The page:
Where Ingrained-Caymanian Culture is Kept...

Island Scents Collection

Driftwood along North Side

Living in North Side was a humbling experience as a young child. There were not many other children to play with so we (my siblings and I) would go into the caves and walk along the beach. While walking along the beach, we came across pieces of driftwood which were always so sculptured and eye-catching. Afterwards, we’d headed to windward to Chisholm Supermart for a cold beverage and candy.

Botanical Hibiscus

Hibiscus trees were everywhere! I loved picking the flowers and placing them behind my ears and posing in the mirror for hours. The bright colours were so bright and playful with a hint floral smell but there are only a few trees left thanks to the pink mealybug. I miss seeing them all over the place and most definitely miss the fashion statement.

Huskin' Coconut (for Rice & Beans, Cassava Cake & Salt Beef Rundown)

I remember collecting dozens of coconuts for my grandmother to husk for Agriculture Show and Pirates Week Festival. However, the generation gap causes me to open a can of coconut milk and pour away to make popular Caymanian delights such as rice and beans, stew conch andsalt beef run down – I refuse to learn how to make cassava cake for the sake of my health. However, I admire the women of past generations, seeing my grandmother and aunts out in the yard huskin’ coconuts like a machine. I would watch in amazement because it takes strength and skill, neither of which I had. Eating and sleeping as a child were my best friends. I tried learning to husk but being left-handed like everything else, I was always doing it backwards and never mastered the skill. Nonetheless, I would watch them for hours huskin’ away and eat for days the food of their labour – out of respect of course.

NEWS: We are so proud of our photo "Huskin' Coconut" to grace the cover of Yello 2017 Phonebook!

Faces Behind The Cover! 

Capture The Cover Competition Winners!

We are now proudly a member of the American Craft Council as we look to expand our reach.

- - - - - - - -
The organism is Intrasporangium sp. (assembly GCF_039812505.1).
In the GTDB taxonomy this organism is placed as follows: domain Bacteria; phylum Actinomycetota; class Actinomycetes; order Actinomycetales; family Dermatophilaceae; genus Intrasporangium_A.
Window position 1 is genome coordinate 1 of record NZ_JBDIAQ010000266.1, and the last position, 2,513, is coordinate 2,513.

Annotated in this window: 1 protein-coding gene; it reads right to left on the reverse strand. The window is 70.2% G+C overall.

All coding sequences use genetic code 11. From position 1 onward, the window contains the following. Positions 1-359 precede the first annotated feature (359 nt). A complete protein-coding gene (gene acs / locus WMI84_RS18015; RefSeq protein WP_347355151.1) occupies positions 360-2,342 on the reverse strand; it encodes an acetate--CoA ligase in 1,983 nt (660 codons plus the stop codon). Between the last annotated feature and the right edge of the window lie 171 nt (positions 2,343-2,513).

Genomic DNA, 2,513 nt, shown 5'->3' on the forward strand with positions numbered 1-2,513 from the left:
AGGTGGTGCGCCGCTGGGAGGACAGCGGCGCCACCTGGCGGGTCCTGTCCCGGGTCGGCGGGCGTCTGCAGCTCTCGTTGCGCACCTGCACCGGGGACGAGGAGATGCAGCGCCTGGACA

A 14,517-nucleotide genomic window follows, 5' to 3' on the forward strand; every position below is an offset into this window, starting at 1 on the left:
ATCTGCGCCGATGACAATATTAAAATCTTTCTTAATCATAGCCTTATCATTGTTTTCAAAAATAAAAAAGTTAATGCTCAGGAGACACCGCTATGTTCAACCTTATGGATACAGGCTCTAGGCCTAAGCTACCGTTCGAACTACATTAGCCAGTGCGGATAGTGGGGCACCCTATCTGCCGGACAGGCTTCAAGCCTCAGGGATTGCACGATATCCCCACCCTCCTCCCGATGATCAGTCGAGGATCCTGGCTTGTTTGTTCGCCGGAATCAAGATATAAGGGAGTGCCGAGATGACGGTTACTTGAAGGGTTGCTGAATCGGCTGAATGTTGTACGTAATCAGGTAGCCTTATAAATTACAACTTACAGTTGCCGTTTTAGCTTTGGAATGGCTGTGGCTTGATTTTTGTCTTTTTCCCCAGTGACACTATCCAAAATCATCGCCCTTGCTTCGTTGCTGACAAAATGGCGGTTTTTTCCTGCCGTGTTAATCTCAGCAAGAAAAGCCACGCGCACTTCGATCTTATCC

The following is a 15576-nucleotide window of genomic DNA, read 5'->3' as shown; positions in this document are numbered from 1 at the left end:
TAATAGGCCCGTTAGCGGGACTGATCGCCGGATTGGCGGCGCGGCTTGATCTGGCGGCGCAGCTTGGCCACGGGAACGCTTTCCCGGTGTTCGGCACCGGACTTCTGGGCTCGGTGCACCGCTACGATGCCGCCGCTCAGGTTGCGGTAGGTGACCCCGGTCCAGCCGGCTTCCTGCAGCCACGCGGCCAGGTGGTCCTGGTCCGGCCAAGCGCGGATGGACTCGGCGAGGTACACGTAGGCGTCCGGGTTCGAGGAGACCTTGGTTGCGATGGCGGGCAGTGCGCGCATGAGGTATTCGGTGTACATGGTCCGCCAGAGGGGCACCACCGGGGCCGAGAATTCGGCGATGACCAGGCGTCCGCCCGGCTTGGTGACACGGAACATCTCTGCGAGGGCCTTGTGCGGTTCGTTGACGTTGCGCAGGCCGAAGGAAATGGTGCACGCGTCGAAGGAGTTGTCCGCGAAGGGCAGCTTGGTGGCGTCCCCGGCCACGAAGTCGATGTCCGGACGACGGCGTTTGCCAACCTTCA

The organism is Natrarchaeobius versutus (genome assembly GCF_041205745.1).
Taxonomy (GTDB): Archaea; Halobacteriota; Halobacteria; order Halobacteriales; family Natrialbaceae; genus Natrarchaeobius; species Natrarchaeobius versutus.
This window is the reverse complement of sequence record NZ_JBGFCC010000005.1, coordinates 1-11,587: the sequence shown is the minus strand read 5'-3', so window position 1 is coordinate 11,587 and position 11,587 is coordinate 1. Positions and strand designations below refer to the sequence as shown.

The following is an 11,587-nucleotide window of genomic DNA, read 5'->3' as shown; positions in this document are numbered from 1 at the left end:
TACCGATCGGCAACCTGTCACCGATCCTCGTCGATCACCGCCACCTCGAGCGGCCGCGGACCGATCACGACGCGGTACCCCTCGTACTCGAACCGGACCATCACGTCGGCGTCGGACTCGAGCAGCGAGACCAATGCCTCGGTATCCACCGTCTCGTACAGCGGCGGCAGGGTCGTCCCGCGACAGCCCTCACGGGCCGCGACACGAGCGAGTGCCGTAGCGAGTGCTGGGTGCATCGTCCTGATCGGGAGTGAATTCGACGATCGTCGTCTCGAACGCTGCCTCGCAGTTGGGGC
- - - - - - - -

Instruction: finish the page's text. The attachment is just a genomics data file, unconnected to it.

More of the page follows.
Blow Holes Mist

Driving out to East End was a sensational Sunday tradition, something I still do whenever I can. I would drive out with my granduncle and family. The Blow Holes were a treat to see but not from your car. We would stop along the way and stand on the ironshore and let the mist splash us and then lick the salt from our skin. Gone are those day as the holes do not blow like they use to because of debris blockage from Hurricane Ivan in 2004.

Gun Bay Ocean Breeze

After stopping at the Blow Holes, eating some good Caymanian food was a must. Growing up I knew East Enders to be the best cooks after my grandmother (of course). After eating a feast fit for a king, we would sit under the coconut trees on the bay or swing in the hammock and with the breeze climbing the hill, it was a recipe for a blissful midday nap. Today, I head out to my in-laws in Gun Bay and not much has changed. The ocean breeze and a belly full puts me to sleep every time.

Las Tortugas Tropical Blend

The Primary school story was “Christopher Columbus discovered the Cayman Islands on May 10th, 1503 when his ships were blown off course by strong winds. He saw three small islands so full of turtles that he named them Las Tortugas”. Many say he was inebriated because he had too many tropical blends before setting sail back to Hispaniola on his 4th voyage which brought him to Cayman. Dubbed Turtle Island, I still enjoy eating a good plate of turtle stew every now and again.